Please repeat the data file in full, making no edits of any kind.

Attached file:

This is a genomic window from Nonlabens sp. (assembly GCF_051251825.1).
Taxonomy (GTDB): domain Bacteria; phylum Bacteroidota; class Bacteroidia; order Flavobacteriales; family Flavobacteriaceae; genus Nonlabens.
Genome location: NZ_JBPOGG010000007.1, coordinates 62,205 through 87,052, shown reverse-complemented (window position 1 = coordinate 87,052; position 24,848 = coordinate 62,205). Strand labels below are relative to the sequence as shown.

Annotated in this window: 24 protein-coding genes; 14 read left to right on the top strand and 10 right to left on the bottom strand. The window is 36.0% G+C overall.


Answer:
This is a genomic window from Nonlabens sp. (assembly GCF_051251825.1).
Taxonomy (GTDB): domain Bacteria; phylum Bacteroidota; class Bacteroidia; order Flavobacteriales; family Flavobacteriaceae; genus Nonlabens.
Genome location: NZ_JBPOGG010000007.1, coordinates 62,205 through 87,052, shown reverse-complemented (window position 1 = coordinate 87,052; position 24,848 = coordinate 62,205). Strand labels below are relative to the sequence as shown.

Annotated in this window: 24 protein-coding genes; 14 read left to right on the top strand and 10 right to left on the bottom strand. The window is 36.0% G+C overall.